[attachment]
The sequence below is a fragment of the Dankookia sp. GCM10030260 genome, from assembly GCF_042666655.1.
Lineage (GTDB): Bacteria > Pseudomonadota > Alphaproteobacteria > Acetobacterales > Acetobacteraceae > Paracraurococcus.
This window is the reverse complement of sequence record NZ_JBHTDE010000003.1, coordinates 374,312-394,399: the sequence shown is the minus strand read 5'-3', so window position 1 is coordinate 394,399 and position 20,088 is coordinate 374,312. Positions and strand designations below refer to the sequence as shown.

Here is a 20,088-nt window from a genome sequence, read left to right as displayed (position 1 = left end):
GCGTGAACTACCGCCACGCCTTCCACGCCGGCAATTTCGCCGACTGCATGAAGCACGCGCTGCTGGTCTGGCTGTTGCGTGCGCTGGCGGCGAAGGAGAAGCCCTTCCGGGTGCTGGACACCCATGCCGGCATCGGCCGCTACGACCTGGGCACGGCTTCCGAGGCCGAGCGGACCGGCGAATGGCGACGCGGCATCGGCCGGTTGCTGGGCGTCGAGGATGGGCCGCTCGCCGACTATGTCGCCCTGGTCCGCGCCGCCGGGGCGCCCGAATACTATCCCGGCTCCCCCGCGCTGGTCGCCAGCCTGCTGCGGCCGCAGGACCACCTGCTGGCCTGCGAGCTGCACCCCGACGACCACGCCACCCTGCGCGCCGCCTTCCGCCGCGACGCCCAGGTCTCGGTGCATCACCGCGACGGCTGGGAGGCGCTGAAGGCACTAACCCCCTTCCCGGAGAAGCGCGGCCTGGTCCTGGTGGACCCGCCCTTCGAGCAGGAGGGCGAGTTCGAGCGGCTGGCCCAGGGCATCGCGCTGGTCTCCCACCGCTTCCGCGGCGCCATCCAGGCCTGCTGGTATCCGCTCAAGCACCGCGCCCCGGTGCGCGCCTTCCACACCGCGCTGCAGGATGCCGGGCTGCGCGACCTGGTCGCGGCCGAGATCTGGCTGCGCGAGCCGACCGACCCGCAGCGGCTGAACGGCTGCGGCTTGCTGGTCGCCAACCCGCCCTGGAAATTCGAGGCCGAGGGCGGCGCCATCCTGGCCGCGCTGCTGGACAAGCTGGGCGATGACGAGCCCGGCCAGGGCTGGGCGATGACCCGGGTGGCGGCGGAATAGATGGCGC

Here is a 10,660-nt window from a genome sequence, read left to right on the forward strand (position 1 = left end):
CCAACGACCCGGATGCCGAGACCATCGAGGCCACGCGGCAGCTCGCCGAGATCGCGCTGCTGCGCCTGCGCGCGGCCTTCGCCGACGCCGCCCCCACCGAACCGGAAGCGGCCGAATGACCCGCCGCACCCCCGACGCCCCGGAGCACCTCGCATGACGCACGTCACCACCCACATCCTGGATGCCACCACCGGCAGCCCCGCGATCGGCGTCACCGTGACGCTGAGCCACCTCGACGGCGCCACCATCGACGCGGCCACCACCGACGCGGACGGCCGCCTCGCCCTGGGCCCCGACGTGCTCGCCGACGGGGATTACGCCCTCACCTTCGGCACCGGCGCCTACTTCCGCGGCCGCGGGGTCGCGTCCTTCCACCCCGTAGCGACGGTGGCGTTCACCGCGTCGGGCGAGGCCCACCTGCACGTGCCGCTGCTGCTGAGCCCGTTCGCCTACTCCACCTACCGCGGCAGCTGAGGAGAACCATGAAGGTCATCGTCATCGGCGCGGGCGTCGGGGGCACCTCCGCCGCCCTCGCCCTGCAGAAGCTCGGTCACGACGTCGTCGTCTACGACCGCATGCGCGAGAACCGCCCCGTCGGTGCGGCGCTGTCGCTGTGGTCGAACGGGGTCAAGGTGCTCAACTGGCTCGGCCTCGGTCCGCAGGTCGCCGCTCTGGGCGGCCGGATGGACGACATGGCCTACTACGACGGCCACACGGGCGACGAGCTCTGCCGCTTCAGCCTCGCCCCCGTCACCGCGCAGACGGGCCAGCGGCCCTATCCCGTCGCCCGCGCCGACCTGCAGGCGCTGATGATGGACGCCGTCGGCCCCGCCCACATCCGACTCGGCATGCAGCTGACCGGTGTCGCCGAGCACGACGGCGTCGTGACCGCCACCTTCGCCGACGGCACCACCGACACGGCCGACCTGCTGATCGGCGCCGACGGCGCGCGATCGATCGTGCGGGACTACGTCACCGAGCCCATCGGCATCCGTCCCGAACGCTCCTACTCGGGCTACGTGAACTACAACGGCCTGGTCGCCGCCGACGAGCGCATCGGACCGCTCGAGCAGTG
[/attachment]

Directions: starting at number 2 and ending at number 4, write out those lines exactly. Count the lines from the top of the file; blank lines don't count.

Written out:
Lineage (GTDB): Bacteria > Pseudomonadota > Alphaproteobacteria > Acetobacterales > Acetobacteraceae > Paracraurococcus.
This window is the reverse complement of sequence record NZ_JBHTDE010000003.1, coordinates 374,312-394,399: the sequence shown is the minus strand read 5'-3', so window position 1 is coordinate 394,399 and position 20,088 is coordinate 374,312. Positions and strand designations below refer to the sequence as shown.

Here is a 20,088-nt window from a genome sequence, read left to right as displayed (position 1 = left end):